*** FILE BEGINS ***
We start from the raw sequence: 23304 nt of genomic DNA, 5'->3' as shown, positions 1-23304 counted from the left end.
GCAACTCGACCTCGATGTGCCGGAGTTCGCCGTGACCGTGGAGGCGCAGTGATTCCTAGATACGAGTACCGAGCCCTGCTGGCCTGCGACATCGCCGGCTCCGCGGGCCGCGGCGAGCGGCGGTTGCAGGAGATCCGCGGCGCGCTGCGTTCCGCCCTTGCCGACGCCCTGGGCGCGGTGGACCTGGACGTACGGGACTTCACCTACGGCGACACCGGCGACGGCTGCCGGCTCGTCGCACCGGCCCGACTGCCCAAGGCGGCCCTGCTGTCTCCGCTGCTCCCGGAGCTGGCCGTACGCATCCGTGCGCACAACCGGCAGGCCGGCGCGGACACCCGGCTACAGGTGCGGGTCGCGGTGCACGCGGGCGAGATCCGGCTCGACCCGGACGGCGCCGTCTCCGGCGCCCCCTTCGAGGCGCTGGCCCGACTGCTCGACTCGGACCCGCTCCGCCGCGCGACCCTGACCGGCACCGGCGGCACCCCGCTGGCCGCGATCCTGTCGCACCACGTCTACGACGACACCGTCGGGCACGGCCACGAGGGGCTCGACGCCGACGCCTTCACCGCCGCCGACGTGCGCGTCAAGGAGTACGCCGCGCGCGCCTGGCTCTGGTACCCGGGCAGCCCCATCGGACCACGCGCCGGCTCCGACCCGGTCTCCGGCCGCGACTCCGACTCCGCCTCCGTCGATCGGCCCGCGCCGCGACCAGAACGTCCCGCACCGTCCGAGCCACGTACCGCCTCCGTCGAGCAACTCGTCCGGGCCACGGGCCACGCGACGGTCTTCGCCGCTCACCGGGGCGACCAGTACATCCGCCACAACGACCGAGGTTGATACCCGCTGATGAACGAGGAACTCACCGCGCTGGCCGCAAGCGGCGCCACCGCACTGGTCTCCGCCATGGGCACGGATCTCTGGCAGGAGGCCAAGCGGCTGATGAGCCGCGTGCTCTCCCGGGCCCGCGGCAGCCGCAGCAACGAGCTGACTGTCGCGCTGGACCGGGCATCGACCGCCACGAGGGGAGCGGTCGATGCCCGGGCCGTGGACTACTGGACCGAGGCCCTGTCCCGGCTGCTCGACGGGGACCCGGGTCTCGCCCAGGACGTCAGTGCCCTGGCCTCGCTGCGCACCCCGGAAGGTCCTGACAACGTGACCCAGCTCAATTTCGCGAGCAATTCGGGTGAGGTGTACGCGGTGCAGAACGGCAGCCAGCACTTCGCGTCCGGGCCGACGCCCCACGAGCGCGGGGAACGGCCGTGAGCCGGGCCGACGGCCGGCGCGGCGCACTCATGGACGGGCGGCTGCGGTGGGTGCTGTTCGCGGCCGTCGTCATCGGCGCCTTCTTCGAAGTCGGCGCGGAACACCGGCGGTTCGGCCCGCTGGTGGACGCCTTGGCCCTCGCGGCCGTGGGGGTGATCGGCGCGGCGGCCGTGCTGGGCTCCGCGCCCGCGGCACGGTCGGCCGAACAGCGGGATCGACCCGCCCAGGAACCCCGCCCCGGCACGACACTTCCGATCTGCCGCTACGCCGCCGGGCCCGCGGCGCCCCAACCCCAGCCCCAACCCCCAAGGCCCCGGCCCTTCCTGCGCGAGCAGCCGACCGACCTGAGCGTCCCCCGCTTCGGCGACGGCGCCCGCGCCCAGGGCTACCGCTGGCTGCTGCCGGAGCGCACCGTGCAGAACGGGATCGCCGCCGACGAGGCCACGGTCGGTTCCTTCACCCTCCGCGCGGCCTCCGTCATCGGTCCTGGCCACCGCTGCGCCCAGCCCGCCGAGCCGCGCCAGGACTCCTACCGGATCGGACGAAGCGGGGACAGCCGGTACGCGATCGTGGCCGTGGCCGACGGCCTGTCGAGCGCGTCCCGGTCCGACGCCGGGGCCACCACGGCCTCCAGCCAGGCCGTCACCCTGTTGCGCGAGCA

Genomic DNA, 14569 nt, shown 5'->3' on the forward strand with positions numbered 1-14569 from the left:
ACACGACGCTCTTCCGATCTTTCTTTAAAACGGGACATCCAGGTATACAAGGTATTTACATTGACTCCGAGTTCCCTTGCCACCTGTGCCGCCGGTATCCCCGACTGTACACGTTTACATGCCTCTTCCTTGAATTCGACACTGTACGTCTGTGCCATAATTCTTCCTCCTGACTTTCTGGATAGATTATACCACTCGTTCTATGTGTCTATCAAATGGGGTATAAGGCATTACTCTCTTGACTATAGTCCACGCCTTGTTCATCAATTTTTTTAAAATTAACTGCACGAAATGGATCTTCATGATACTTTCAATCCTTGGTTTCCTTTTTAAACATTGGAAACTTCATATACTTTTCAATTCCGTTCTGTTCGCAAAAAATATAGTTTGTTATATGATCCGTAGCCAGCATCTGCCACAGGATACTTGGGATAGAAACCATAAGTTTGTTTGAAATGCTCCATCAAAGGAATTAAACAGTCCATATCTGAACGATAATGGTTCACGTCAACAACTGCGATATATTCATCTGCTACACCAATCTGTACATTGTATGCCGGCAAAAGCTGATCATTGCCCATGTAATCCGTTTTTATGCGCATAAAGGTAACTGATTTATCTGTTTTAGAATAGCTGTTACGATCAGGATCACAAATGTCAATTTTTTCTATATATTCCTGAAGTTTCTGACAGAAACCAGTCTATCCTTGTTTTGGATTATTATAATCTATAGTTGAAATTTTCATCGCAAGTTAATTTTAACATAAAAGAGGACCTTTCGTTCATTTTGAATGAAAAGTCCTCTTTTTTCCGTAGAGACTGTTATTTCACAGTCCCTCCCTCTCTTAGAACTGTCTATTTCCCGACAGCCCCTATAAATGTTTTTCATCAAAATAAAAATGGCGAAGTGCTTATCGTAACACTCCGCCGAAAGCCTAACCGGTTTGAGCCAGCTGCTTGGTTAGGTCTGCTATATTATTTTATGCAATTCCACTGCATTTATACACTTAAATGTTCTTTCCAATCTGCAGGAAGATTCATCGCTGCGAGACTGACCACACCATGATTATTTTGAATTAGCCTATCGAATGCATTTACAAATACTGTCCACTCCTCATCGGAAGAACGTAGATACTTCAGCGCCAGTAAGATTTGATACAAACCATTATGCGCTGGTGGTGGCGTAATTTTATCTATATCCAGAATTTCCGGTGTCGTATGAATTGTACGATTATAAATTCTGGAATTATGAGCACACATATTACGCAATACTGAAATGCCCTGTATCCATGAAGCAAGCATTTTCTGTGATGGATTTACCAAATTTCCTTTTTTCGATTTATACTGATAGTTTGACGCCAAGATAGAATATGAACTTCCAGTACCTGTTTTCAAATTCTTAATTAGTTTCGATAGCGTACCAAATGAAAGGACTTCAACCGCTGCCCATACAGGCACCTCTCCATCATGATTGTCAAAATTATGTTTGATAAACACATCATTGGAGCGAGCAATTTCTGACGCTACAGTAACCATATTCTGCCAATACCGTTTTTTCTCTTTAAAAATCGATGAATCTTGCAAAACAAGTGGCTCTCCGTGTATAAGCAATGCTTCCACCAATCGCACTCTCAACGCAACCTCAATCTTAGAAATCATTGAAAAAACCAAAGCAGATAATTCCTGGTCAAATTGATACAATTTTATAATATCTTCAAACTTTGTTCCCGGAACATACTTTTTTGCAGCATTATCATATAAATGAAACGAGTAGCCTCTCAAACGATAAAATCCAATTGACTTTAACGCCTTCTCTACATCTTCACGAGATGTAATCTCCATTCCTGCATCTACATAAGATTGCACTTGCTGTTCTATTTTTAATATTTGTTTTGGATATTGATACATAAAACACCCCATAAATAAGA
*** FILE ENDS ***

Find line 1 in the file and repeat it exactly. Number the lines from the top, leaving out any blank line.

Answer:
We start from the raw sequence: 23304 nt of genomic DNA, 5'->3' as shown, positions 1-23304 counted from the left end.